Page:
In the current paradigm we are trained to preference things over space, and to assume that things exist independent of their qualities and characteristics. There is another possibility.
Perhaps when something appears different it actually is different.
Look around the room and shift your perspective around and see how things change. I see the front of the person across the coffee shop from here. If I walk a few feet to the left I start to see his back. And he becomes silhouetted in light. He looks different and maybe he is different.
The qualities of the things around us are always shifting. We’ve been taught that these shifts in appearance are irrelevant to the identity of the thing. The thing is the same thing regardless of its qualities. We assume that things remain unchanged through all of the shifts in their characteristics.
If we let go of our attachment to the existence of independent things we might be able to change the way we see the world. Maybe things don’t exist as independent objects with qualities and characteristics. Maybe they show up with qualities in relationship to the context they emerge inside of. Maybe things are not real.
Maybe the relationship that emerges between content and context is where reality can be found.
The American philosopher Charles Sanders Peirce attempted to describe all of reality based on the premise that reality could never be found in either content or context alone. Reality can only be found in the relationship between content and context.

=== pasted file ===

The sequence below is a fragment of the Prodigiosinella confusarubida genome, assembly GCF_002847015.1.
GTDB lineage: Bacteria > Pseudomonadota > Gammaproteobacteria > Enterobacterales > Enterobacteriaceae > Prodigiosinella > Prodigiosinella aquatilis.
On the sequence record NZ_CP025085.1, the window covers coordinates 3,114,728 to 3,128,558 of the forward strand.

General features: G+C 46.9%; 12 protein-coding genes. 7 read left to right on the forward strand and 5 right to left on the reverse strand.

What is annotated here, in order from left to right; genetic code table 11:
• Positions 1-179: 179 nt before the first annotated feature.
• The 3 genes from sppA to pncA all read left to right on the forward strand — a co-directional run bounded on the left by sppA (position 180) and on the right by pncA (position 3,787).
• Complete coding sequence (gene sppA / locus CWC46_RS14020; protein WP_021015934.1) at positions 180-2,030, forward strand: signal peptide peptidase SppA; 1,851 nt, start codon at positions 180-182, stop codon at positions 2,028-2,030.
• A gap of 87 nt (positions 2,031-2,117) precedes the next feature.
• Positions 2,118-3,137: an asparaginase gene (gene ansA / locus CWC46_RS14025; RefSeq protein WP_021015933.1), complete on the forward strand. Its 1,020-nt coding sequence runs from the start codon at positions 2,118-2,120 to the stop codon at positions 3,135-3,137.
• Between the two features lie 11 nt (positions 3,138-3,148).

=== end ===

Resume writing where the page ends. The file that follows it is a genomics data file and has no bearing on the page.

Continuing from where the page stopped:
Look around the room again. and keep shifting lenses between seeing permanent independent objects that have shifting qualities vs. emergent objects that emerge as a continuously unfolding dance of content and context.
The static universe feels dead. Everything just sits there in an inert context while different qualities dance across their surfaces. The emergent universe is alive. Everything shows up fresh and new in every moment.
Reality arises in the dance of foreground and background. This is the same dance that in Hindu philosophy is mythologized as the dance of the god Shiva and the goddess Shakti. Shiva is the background, Shakti is the foreground. And reality must have both.
Yin only exists in relationship to Yang. The world cannot exist without Shiva and Shakti. The world is not a thing that sits in empty space. The world is the dance of foreground and background, content and context.
And you yourself are not a static thing that lives its life on the surface of an inconsequential stage. You do not just exist in the world, you dance with it. You are the beingness that emerges freshly in every moment of a dance that began long ago.
Each next step of the dance is shaped by the momentum of previous steps, but it is also shaped by the ever-new qualities of the world you are dancing in. You are moving and shifting in every moment and the world is too. You are affecting the way the world shows up and the world is affecting the way you show up. You are dancing with the world and the world is dancing with you.
In fact maybe it is better not to even think of yourself as dancing. Maybe you are not a thing that dances with the world. Maybe you are the dance that happens between the being you used to think you were and the world you used to think was just a static stage.
You are not a thing that dances. You are the dance as it appears in each and every moment.